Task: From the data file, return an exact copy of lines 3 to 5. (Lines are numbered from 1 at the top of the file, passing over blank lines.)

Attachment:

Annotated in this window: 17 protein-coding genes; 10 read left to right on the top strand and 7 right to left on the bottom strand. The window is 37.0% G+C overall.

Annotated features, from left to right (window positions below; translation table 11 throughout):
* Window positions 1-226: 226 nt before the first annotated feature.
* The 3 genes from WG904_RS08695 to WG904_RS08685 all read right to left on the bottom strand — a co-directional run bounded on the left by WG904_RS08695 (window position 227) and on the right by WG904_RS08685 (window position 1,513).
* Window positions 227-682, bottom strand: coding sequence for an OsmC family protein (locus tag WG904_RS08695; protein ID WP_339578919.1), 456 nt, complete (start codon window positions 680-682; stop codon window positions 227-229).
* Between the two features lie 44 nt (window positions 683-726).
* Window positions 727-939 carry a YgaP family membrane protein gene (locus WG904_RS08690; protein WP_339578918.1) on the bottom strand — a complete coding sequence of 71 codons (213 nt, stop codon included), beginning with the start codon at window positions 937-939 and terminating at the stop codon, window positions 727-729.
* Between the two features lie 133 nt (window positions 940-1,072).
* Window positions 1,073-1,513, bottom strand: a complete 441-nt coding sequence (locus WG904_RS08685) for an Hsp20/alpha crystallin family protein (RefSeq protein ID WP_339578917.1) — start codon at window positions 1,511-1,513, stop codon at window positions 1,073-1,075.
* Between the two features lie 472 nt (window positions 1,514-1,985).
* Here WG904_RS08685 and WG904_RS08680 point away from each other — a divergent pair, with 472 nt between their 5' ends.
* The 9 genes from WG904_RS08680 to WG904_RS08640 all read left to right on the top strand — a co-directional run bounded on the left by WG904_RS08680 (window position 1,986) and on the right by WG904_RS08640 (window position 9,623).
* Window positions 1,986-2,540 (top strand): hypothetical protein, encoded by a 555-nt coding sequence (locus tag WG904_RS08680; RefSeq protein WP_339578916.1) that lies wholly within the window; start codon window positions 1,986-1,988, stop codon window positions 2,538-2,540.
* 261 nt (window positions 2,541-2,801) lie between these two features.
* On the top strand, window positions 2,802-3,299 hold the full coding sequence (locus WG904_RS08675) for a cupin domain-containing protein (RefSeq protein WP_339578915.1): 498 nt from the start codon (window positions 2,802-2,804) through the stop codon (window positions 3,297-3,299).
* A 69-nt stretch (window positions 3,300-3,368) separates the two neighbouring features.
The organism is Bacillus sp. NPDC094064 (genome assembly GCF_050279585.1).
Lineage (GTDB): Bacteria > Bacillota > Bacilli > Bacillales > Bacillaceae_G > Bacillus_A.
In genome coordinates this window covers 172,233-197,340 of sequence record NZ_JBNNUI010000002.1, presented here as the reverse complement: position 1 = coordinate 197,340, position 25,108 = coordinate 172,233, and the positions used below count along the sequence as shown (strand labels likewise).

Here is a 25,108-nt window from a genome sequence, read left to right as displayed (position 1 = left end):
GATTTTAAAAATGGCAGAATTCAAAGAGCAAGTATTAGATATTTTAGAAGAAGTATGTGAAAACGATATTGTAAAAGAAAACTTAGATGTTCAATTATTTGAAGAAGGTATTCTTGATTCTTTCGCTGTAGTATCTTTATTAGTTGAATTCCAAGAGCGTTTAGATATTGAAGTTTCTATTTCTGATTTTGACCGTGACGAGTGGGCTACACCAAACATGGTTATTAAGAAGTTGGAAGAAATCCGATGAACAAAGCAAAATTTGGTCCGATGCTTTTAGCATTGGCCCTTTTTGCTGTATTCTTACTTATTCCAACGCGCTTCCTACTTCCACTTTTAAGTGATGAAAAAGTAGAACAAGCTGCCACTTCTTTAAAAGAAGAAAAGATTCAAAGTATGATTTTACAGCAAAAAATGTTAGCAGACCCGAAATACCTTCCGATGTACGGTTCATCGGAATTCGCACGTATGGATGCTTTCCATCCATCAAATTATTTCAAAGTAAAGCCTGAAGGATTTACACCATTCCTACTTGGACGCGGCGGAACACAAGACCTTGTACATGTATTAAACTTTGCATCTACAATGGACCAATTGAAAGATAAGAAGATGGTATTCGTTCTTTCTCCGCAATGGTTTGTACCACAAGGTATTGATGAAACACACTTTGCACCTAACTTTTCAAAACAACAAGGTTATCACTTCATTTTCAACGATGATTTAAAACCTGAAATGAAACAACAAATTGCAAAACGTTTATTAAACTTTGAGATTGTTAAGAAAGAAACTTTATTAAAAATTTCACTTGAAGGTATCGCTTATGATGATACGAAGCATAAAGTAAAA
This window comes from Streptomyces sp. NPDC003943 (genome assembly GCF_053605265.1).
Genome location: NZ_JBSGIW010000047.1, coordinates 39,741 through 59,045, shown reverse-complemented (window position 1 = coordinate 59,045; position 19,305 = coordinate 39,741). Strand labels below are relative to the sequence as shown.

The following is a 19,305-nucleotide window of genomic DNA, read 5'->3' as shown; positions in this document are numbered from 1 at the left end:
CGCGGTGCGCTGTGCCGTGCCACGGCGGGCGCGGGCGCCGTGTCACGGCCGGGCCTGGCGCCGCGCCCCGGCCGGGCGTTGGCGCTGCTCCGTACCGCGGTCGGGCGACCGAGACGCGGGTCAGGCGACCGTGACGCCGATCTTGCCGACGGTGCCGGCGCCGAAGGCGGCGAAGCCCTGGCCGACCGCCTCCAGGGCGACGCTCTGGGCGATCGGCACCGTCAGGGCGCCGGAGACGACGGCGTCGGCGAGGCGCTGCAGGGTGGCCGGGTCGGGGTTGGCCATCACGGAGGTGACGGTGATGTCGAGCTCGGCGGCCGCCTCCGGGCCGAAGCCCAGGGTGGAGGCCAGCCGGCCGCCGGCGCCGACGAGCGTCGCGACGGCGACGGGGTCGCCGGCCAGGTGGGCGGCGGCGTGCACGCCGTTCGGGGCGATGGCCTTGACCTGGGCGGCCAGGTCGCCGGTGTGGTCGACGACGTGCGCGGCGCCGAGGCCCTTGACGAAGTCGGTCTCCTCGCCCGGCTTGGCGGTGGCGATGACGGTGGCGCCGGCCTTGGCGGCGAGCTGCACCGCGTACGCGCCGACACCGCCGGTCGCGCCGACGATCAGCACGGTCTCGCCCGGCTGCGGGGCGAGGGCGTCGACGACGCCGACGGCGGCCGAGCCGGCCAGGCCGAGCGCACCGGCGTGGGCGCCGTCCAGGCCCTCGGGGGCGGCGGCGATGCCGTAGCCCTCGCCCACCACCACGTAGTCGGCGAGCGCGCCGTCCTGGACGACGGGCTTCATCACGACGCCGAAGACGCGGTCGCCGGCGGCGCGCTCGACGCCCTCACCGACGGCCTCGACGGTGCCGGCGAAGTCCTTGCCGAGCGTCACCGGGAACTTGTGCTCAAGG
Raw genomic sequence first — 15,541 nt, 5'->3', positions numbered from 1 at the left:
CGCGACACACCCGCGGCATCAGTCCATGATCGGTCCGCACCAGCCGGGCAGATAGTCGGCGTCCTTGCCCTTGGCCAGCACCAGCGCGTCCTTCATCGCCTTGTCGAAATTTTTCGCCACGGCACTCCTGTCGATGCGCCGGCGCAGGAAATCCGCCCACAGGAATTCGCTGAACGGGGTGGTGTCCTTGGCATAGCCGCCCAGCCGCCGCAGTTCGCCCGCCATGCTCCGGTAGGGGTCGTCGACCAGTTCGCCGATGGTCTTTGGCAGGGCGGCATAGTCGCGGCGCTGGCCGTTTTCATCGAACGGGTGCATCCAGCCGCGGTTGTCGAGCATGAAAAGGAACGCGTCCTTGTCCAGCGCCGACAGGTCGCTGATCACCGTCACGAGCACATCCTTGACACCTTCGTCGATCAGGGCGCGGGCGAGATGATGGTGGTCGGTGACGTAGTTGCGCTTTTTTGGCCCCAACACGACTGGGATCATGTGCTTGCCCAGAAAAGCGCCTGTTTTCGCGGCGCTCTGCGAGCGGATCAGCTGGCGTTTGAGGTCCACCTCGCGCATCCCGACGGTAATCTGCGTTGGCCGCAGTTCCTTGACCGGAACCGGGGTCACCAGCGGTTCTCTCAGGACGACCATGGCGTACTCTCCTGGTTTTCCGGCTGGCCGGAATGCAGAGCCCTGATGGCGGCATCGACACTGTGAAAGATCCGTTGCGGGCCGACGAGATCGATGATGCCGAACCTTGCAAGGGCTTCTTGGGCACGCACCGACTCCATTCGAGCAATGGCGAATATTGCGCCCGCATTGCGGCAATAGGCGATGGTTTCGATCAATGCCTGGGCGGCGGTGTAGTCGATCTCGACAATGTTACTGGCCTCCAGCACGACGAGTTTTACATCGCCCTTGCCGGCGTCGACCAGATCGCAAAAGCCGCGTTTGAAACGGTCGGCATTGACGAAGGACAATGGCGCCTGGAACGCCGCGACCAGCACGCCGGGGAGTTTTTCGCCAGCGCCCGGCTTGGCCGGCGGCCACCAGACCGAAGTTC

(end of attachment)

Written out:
* Window positions 1-226: 226 nt before the first annotated feature.
* The 3 genes from WG904_RS08695 to WG904_RS08685 all read right to left on the bottom strand — a co-directional run bounded on the left by WG904_RS08695 (window position 227) and on the right by WG904_RS08685 (window position 1,513).
* Window positions 227-682, bottom strand: coding sequence for an OsmC family protein (locus tag WG904_RS08695; protein ID WP_339578919.1), 456 nt, complete (start codon window positions 680-682; stop codon window positions 227-229).